Web-hosting provider GoDaddy Inc. said Wednesday it plans to drop its long-running sponsorship of the NASCAR race car driven by
The Scottsdale, Ariz.-based company said it wants to "diversify its marketing investment across more channels and regions."
The move came less than a month after GoDaddy's initial public offering of stock, which Patrick helped celebrate by appearing with GoDaddy Chief Executive Blake Irving at the
Patrick, the only female driver in NASCAR's premier Sprint Cup Series, also was a mainstay in GoDaddy's often racy television commercials over the years.
But the company, with $1.39 billion in revenue last year, has been trying to shift its image as it works to broaden its sales beyond website-hosting services.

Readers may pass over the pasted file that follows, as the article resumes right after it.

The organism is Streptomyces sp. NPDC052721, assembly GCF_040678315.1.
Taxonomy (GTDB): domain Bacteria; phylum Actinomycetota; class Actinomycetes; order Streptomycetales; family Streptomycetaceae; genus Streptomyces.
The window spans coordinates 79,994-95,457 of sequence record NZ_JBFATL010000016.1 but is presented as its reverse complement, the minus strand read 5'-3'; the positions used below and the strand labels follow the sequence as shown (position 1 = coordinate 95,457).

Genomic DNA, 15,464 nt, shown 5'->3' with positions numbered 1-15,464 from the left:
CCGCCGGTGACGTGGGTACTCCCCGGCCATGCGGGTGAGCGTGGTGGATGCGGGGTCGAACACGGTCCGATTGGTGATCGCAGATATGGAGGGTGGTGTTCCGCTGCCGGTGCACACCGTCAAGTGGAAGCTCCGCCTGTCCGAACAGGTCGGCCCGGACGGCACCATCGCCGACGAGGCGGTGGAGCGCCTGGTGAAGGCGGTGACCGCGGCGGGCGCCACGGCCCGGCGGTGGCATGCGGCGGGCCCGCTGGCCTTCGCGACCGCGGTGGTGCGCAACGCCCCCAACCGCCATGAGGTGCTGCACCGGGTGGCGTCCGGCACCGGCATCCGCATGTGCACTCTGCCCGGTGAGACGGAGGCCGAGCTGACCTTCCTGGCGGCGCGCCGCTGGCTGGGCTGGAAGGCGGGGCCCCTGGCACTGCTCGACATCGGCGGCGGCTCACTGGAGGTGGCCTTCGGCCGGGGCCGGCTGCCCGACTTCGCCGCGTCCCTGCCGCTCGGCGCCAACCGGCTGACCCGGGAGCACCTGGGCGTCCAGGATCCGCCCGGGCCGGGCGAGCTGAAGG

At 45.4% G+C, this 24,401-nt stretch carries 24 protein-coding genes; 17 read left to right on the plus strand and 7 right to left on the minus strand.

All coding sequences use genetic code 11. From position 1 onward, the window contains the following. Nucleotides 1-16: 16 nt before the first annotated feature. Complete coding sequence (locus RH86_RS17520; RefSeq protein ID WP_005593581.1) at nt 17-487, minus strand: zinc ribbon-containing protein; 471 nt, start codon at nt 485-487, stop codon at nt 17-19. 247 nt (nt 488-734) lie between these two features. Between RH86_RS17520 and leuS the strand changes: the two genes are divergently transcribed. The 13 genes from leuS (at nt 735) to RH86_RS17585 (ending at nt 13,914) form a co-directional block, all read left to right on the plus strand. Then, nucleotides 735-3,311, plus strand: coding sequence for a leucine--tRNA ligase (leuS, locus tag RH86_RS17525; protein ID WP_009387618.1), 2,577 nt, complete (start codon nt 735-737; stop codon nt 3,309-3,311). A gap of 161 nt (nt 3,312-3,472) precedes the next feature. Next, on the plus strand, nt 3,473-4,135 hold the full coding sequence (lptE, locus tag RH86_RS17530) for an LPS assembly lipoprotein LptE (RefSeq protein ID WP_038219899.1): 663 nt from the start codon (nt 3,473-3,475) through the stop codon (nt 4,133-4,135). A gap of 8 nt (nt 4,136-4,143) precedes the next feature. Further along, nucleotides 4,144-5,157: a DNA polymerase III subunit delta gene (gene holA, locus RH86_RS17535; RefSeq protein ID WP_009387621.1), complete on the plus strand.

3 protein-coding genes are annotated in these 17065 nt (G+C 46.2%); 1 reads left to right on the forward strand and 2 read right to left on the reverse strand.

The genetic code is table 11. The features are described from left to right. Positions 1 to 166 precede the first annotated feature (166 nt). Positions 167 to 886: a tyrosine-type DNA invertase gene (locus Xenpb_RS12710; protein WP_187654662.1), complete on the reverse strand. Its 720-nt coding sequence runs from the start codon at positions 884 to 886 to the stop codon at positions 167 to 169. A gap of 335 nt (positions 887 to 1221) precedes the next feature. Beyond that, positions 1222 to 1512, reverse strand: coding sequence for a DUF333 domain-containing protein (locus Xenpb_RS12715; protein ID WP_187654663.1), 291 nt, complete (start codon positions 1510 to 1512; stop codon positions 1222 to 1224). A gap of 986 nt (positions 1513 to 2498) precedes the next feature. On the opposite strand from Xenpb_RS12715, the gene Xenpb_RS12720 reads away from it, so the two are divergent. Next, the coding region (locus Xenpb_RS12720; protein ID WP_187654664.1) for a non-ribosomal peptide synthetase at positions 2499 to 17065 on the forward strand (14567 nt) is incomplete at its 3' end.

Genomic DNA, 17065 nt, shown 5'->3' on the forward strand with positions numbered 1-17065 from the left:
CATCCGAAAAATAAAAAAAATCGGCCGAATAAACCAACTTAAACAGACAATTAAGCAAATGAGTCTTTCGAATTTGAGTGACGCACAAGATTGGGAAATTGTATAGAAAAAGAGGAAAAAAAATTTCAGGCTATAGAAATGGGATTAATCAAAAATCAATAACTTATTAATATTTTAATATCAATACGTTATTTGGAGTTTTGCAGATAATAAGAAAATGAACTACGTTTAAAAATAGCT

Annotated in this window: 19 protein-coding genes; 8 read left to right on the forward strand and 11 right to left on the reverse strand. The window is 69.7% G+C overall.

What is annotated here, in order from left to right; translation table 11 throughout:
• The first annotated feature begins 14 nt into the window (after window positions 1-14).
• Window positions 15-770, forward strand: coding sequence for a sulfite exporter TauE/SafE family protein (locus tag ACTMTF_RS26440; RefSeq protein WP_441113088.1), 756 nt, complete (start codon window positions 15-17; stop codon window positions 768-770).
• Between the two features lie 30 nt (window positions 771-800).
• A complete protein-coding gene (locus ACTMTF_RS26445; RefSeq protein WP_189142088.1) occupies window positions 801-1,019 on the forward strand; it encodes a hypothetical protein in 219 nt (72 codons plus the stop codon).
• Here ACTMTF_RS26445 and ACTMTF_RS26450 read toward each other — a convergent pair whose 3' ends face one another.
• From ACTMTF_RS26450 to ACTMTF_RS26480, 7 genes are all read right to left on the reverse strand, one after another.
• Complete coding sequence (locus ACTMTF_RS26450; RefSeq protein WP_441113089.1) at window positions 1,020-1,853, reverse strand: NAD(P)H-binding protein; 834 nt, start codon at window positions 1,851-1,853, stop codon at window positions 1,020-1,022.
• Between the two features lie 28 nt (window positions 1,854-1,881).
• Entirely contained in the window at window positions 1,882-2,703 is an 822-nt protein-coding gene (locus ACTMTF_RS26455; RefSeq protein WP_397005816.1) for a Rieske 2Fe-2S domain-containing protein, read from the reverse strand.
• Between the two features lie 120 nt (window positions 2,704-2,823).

GoDaddy said it was negotiating to retain Patrick, 33, as a spokeswoman under a personal-services deal.
It costs roughly $20 million a year for a NASCAR team to field a car in the Sprint Cup Series, and GoDaddy shouldered most of that cost as the primary sponsor. Patrick drives the No. 10 Chevrolet for the
"I would be thrilled if Danica stayed on as GoDaddy's spokeswoman and I want to personally thank Stewart-Haas Racing and NASCAR for their help in building the GoDaddy brand domestically," Irving said in a statement.
Patrick said in GoDaddy's announcement that "it's pretty cool, from a marketing perspective, that we helped GoDaddy build such strong brand awareness here in the U.S." but that she would "miss having their bright green color on my race car next year."